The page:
Justice and Peace was the focus of the third week and its resource person is Br. Mike Deeb, OP of South Mrican Vice-Province. Br. Deeb is the Order's promoter  of Justice and  Peace as well as the Order's permanent  delegate to the United  Nations.  His  involvement  in  the students' movement during the apartheid  and his work as chaplain to the International Young Catholic  Students  prepared  him  well to  this task. He pointed to us that Jesus' preaching is indeed the preaching of justice and peace.  He facilitated in mapping the various forms of injustice that plague our own countries and he encouraged us to actively become part of the solution even in our own little ways.  To put context to our  discussions, concrete issues of justice and  peace in Korea was shared  by Fr. Patrick Cunningham,  a Columban father who leads    the    peace    movement    against    the militarization  of Jeju, the  southern  island  in South  Korea. He also accompanied us in the peaceful demonstration in front of the Japanese Embassy demanding  justice for  the "comfort women" of World War II. For more than  20 years, every Wednesday, various groups  have persistently rallied around a spot where now stands a bronze statue of a seated young lady, symbol of all the women abused as sexual slaves. The weekly rallies will stop only after a formal apology from the Japanese government for abuses to the Korean "comfort women".

The last week of the program was dedicated to Inter-religious Dialogue. The first thing we did was to have a taste of monastic life in the Buddhist monastery close to our Dominican house. Under  the  guidance  of two  Buddhist nuns from Hwagye Temple, we had an austere but mindful lunch. We also did some sitting and walking meditation. A tea ceremony capped the day-stay in  the  Buddhist monastery. Guiding our  reflections during  the third  week was Fr. Santiago Sanz Gonzales, OP of the Holy Rosary Province. He was once a missionary in South Korea and Japan and is presently doing mission in East Timor. He discussed some major religions which he himself personally encountered like Shintoism in Japan, Confucianism in Korea, and animism in East Timor. He also led discussions on the rise of new cults and sects in many countries. Another Buddhist monk, Sun Up, was invited to en lighten us about Buddhist meditation and how it may help us in the quest for an answer to the of "Who am I?"

Visiting Korea would not be complete without encountering its people and going to some places of interest. Br. John Kim, OP, the local coordinator of this Common Study, made sure  that  this  is fulfilled. Together  with  our beloved Korean brothers, Peter and Tobiah, our local coordinator organized trips to various places in Seoul such as the Changdeokgung Palace, the Cheonggyechon stream, Seoul Tower, and the markets districts of Insa-dong and Namdaemun. Never forgetting Korea's Catholic roots, we visited and prayed at Myeong-dong Cathedral, considered to be the birthplace  of Catholicism  in  Korea. We also visited Joeldu-san, the memorial shrine of the Korean Catholic martyrs led by St. Andrew Kim-Taegon, the first Korean priest. We paid a visit also to the Dominican sisters of the Religious Missionaries of St. Dominic who provided for us an overnight accommodation and an unforgettable meal of the tastiest bulgogi in the country. We celebrated the Eucharist with the Dominican nuns of Our Lady of the Angels in the cool mountain slopes of Baeron.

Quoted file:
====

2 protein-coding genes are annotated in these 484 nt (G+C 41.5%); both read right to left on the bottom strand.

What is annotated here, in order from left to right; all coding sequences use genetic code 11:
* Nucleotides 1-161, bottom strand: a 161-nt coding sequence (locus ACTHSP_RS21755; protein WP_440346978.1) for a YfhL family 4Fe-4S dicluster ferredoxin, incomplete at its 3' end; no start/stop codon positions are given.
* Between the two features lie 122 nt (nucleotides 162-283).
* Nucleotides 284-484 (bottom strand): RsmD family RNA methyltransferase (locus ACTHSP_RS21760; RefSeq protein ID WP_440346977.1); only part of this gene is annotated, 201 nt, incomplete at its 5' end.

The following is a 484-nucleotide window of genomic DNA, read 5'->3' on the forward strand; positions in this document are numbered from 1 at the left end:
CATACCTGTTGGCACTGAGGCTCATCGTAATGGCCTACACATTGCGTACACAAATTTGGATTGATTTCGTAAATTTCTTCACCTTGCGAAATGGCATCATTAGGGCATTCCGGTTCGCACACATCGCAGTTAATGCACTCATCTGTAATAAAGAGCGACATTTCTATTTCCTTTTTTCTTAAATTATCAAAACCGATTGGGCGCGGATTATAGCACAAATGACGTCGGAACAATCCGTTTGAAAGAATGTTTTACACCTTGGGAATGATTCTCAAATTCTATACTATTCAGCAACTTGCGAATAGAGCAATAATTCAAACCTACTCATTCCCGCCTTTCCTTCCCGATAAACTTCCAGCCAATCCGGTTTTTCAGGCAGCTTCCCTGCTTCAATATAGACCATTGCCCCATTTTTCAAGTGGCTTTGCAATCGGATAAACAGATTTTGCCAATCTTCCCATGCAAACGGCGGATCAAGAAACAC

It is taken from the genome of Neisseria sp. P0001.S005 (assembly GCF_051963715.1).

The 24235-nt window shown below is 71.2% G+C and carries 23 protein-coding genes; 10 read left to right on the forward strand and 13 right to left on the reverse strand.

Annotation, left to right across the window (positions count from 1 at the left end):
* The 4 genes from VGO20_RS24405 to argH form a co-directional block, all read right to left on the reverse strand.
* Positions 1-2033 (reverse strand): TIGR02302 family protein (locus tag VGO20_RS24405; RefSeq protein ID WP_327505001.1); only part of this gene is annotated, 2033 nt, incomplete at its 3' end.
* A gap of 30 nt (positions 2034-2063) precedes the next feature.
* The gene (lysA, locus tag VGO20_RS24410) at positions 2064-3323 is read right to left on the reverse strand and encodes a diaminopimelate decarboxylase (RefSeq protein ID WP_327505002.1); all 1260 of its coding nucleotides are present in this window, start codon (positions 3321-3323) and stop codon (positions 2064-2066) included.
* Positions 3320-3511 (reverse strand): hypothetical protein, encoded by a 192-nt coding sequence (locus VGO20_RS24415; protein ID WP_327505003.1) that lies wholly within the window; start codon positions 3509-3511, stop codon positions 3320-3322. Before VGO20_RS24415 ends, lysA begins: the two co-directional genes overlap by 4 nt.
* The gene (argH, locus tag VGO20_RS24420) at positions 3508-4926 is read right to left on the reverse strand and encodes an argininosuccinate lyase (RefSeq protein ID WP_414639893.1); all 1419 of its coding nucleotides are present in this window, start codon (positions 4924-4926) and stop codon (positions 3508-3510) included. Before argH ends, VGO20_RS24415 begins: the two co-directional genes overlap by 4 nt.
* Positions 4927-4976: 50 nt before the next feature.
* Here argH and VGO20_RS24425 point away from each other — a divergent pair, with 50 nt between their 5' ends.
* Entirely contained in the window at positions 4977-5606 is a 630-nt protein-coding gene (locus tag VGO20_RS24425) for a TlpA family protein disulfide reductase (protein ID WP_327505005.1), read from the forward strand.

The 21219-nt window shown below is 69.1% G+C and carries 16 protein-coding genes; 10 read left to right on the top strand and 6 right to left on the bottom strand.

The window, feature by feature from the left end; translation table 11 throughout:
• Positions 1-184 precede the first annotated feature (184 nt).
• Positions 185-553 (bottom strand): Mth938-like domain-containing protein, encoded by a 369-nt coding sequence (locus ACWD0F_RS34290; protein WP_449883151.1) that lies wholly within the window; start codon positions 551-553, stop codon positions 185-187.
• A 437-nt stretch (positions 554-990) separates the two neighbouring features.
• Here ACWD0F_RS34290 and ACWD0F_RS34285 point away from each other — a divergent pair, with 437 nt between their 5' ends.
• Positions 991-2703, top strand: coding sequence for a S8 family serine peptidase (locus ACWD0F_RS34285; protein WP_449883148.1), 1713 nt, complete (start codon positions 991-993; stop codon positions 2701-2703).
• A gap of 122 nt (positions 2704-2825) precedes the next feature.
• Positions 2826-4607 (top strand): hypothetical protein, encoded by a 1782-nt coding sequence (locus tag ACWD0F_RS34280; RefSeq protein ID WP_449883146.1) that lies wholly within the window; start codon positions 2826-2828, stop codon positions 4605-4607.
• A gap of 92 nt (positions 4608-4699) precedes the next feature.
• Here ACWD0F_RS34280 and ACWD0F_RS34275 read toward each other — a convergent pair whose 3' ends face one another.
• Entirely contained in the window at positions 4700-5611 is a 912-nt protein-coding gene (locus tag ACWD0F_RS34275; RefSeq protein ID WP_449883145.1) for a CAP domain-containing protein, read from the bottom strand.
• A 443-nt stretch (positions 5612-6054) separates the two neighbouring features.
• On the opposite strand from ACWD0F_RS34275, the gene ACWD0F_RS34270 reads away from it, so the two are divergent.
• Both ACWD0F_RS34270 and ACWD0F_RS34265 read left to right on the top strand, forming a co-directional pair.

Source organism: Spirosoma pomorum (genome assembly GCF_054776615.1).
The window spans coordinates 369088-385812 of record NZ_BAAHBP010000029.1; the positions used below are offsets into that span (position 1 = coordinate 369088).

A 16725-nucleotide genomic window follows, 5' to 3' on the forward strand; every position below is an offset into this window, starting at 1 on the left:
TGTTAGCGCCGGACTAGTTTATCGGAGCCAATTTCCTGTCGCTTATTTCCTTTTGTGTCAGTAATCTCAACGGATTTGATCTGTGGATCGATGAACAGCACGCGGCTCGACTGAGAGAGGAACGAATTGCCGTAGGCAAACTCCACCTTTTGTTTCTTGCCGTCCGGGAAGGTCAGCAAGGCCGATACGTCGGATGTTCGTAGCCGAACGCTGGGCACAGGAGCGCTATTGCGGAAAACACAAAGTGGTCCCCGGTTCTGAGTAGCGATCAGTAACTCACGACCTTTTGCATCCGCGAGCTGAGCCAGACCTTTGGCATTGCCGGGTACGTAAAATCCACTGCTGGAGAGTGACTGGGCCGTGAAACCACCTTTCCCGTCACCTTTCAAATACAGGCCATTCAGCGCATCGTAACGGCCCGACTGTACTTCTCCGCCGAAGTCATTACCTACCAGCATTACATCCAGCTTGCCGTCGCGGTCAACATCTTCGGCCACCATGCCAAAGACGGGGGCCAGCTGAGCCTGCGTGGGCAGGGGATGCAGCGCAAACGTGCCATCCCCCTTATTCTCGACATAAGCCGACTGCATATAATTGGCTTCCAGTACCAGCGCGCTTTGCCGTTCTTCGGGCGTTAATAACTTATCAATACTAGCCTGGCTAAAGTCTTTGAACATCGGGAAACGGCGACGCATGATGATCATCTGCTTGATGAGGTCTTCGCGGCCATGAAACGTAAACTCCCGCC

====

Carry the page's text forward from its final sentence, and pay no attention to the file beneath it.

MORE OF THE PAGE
One of the greatest privileges this Common Study has received was the presence of no less than Br. Bruno Cadore, OP, the Master of the Order himself. The last days of the program was spent with the Master, and with the Socius for the Asia Pacific, Br. Gerard Francisco Timoner, OP as well as the Dominican family in Korea. After listening to each of our stories and aspiration, Bro. Bruno spoke about the importance of emotions in religious life, and the grace that is the source and inspiration towards harmony in the Order despite our differences. He also encouraged  us to find  new ways to preach that answers the needs of our time as St. Dominic did in his time.

Br. Enrico Gonzales in his lectures said that St. Thomas is a gift of God to the Order and that St, Thomas is the gift of the Order to the Church. Somehow this Common study has helped us to discover that we are gifts of God to the Order, and has encouraged us to continue to grow to become gifts of the Order to the Church. Indeed, what great blessing this is!

fr Valentius Bayuhadi Ruseno, OP

 

(8 September 2017)